Smart v. Stupid
Democracy lost: Unraveling Limbaugh from his boycott
To be fair, Rush Limbaugh and his legion of “ditto heads” have a point. Whenever I think of him, my mind automatically adds the honorific “that asshole” to his name as in “that asshole Rush Limbaugh.”Back when I used to care what he said, I frequently called Limbaugh that asshole – pretty much every time I spoke his name.
So it is not about the words themselves. When I think of Limbaugh as that asshole, it is not because I believe he is the body part. He is that asshole simply because he is an enemy of public intelligence. Getting the point?
Limbaugh knew nothing about Sandra Fluke when he called the Georgetown law student a "slut" after she voiced her support of mandated birth control for women before Congress. He just picked the words he thought would most damage her. Then he delivered them with that hissing sneer familiar to the families of narcotic users. His crime wasn’t foul words; it was attempting to damage a person of differing views. So you might imagine that boycotting Limbaugh’s advertisers is the same kind of bad act.
But that’s where ditto logic goes off the rails. There is no moral equivalency. Picking one brand over another is not the same as slapping someone — rhetorically or not. Making buying choices based on conscience is a perfectly ordinary way to shop. How many flyers in your mailbox say “Christian owned?” How many times has that influenced you?
Voting with your wallet is even more important today, at a time when Democracy plays second fiddle to Capitalism. Formerly just an economic theory, Capitalism is now our organizing form of government. We are a Corporatocracy. Now your most influential vote is in your purse or back pocket.
From the 1920s to the 1940s Italy tried something similar called fascism. Their leader Benito Mussolini famously said, “Fascism should more appropriately be called Corporatism because it is a merger of state and corporate power.”
Today, the Corporatocracy exerts a near universal veto power over the will of the people. An entire political party is devoted to promoting the idea that every decision should be made on the sole criteria of how it benefits business. And the other party is largely infected by it as well.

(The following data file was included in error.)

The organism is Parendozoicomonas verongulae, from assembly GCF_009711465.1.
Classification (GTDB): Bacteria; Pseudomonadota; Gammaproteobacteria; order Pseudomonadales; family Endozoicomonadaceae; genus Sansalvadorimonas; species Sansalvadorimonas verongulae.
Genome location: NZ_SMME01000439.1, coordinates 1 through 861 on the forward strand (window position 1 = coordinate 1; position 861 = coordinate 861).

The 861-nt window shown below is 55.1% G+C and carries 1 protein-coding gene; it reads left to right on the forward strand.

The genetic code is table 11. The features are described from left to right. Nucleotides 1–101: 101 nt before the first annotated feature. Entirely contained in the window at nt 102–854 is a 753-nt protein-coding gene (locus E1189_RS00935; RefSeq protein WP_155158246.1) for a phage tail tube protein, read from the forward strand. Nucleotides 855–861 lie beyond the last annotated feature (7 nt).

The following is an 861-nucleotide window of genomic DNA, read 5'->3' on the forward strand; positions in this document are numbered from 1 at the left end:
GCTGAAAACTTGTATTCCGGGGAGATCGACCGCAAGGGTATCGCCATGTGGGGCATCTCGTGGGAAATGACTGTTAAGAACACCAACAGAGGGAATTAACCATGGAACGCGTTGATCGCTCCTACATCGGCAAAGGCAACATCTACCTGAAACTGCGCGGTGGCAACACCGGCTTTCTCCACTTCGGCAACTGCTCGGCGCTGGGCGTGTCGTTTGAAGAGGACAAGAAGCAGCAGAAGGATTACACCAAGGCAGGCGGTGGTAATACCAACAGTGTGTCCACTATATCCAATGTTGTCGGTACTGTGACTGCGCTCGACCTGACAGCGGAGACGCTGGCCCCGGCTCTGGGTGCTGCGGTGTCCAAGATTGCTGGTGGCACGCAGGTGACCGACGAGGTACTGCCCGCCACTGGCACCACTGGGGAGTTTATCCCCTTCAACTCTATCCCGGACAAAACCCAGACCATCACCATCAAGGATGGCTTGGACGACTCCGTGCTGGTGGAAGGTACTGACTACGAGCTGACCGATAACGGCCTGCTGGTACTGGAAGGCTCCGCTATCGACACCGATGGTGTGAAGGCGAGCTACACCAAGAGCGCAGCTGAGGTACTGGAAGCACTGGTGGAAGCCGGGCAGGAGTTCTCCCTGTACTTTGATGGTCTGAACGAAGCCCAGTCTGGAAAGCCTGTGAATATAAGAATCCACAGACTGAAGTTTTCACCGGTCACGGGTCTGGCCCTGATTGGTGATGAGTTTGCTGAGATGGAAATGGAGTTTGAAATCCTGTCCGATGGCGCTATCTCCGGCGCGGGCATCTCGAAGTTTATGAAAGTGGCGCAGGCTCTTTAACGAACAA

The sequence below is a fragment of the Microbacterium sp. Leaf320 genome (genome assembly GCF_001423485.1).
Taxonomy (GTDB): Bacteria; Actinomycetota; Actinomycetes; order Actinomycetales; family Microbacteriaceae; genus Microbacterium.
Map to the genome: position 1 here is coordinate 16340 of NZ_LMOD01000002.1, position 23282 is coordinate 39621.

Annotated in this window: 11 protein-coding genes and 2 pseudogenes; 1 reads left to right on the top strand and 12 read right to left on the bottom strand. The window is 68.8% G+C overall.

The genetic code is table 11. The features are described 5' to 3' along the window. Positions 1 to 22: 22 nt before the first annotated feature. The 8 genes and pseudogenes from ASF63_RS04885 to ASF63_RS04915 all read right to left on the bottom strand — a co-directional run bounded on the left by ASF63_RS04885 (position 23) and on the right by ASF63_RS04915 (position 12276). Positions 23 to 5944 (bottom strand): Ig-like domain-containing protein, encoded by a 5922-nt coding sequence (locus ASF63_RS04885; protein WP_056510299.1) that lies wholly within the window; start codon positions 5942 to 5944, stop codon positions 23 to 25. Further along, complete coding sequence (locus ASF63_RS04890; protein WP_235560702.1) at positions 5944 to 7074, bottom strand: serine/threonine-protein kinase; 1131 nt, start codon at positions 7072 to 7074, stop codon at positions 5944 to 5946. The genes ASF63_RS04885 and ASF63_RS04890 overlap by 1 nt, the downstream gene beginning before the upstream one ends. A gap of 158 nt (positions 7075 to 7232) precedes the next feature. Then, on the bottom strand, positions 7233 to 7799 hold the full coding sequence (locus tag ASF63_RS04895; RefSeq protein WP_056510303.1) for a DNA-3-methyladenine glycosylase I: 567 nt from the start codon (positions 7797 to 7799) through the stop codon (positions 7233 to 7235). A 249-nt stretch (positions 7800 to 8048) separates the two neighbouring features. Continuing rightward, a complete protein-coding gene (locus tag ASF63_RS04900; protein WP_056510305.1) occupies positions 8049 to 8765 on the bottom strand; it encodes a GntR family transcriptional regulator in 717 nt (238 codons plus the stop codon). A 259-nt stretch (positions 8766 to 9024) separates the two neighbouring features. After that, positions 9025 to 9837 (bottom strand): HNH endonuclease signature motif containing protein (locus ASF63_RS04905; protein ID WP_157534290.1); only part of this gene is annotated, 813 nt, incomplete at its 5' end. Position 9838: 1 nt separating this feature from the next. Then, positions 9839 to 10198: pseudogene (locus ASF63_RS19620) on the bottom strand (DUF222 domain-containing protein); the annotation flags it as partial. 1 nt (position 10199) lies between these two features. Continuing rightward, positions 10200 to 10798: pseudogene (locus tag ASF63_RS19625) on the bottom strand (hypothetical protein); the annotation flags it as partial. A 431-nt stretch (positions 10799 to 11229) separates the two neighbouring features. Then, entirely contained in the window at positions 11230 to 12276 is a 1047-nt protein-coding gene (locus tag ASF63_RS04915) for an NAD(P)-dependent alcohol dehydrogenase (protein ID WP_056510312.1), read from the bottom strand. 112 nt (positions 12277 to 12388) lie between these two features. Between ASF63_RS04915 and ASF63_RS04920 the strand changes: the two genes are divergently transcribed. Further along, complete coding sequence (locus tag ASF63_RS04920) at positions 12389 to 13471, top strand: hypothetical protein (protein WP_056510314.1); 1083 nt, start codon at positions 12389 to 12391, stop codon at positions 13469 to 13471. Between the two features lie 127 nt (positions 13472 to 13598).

In this new environment, the only way you can reduce the influence of dirty oil companies, mountain-killing coal companies, anti-choice chicken sellers, or even asshole talk radio jocks is to boycott their products. The more loudly you can do it, the more people will join you and – as in the case of Limbaugh – the more dramatic the effect will be.
To some people, the idea that capitalism has replaced democracy is unimaginable. But listen carefully to how Republicans frame their policy positions – the only deciding factor is profit. Coal and oil are preferable, they argue, because they cost less. Clean energy is bad simply because it costs more. Yes, I realize this is oversimplifying and doesn’t account for the corrosive nature of campaign contributions. But those are the arguments they make. Seriously.
Still not convinced? This is America:
How much more does it take to put the pieces together? The three branches of government – legislative, judicial and executive – are all on board to one degree or another.
Luckily, as the Limbaugh boycott shows, wallet-voting (particularly by women) turns out to be very powerful. You should probably think about boycotting my advertisers if you feel so inclined (sorry editors.) As you can imagine, that’s not my choice for how society should work – but it is the best choice for how our society does work. I’ll take my chances. Until we can re-establish democracy in the United States, it’s the only way you have to register a vote that you know will count.
Jimmy Zuma splits his time between Washington, D.C. and Tucson. He writes the online opinion journal, Smart v. Stupid. He spent 5 years in Tucson in the early ‘80s, when life was a little slower, swamp coolers were a little more plentiful, Tucson’s legendary music scene was in full bloom, and the prevailing work ethic was “don’t - unless you have to.”